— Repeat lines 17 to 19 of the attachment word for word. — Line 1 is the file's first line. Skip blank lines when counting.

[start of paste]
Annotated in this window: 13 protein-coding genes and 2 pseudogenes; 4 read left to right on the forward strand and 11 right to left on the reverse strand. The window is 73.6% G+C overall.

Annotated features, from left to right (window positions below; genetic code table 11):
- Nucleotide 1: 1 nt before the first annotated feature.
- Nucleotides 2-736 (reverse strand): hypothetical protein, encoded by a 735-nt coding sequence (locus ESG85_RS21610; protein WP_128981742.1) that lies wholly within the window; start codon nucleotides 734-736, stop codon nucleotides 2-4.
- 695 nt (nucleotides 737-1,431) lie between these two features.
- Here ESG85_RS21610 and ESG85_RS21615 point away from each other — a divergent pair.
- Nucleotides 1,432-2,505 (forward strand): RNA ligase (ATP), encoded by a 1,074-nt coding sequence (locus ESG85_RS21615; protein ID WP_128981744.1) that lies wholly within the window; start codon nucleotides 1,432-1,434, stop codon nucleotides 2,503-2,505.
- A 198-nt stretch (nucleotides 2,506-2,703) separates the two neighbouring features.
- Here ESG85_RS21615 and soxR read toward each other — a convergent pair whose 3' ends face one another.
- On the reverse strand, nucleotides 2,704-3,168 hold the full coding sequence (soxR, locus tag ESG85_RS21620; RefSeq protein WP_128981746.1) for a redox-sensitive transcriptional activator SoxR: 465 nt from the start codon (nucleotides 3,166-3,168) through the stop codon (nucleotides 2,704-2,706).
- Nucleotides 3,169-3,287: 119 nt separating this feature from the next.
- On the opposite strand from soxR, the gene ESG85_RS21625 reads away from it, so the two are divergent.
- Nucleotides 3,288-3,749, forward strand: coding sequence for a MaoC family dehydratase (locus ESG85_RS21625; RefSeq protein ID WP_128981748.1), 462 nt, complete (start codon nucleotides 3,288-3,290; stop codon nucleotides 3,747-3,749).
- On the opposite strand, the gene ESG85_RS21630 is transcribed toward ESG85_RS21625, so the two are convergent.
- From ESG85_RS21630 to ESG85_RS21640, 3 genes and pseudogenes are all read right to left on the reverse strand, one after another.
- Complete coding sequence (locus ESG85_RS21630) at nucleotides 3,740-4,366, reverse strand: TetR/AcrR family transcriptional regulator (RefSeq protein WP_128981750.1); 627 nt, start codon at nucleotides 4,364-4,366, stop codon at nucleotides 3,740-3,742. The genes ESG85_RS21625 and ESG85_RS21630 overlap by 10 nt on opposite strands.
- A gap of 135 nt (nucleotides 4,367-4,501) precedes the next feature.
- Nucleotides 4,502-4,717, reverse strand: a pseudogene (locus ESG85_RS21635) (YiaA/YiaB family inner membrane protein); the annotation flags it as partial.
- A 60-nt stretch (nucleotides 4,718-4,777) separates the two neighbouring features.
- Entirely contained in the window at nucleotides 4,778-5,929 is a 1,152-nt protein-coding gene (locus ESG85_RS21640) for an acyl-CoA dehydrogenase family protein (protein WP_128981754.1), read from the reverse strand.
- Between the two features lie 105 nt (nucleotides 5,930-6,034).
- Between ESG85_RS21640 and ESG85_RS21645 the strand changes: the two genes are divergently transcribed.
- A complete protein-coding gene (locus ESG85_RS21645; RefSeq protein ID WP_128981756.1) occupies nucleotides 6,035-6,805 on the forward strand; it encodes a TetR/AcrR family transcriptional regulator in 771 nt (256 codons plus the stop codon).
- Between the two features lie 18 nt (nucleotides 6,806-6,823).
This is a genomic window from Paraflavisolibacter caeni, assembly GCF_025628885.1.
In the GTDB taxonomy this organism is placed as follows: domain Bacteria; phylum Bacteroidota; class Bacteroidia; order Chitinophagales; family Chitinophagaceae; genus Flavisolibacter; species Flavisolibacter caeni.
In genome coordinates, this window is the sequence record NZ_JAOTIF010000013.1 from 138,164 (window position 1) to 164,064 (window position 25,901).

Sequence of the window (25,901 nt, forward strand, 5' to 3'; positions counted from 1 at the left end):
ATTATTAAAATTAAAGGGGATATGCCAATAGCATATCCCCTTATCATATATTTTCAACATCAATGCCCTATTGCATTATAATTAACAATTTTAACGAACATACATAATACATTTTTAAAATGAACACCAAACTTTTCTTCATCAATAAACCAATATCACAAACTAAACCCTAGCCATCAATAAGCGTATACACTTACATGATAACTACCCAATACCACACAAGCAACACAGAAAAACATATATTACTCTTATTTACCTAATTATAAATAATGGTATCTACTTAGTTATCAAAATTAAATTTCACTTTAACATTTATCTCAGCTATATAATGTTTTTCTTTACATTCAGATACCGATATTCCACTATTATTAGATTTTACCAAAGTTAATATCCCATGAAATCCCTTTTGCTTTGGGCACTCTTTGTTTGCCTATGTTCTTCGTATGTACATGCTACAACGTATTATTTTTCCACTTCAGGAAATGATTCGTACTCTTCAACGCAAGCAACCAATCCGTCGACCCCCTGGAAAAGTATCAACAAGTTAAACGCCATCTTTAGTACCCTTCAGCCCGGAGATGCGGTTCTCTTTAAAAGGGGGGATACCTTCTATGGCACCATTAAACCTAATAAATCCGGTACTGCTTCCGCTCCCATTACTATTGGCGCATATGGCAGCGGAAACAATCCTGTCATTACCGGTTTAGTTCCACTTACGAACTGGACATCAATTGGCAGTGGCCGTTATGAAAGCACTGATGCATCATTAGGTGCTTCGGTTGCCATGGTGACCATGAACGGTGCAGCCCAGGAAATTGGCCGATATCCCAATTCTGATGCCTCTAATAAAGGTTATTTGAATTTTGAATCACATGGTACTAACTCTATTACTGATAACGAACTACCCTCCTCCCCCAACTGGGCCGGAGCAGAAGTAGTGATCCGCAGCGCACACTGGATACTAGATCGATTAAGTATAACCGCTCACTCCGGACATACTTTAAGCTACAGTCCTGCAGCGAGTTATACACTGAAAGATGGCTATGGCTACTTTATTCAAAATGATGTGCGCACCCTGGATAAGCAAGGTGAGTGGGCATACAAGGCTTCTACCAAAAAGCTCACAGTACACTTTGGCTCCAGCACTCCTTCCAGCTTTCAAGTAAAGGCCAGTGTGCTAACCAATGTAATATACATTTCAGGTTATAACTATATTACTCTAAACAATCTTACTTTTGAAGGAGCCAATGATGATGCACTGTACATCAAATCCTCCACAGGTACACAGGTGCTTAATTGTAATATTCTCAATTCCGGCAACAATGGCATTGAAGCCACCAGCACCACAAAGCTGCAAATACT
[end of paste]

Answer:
- A gap of 135 nt (nucleotides 4,367-4,501) precedes the next feature.
- Nucleotides 4,502-4,717, reverse strand: a pseudogene (locus ESG85_RS21635) (YiaA/YiaB family inner membrane protein); the annotation flags it as partial.
- A 60-nt stretch (nucleotides 4,718-4,777) separates the two neighbouring features.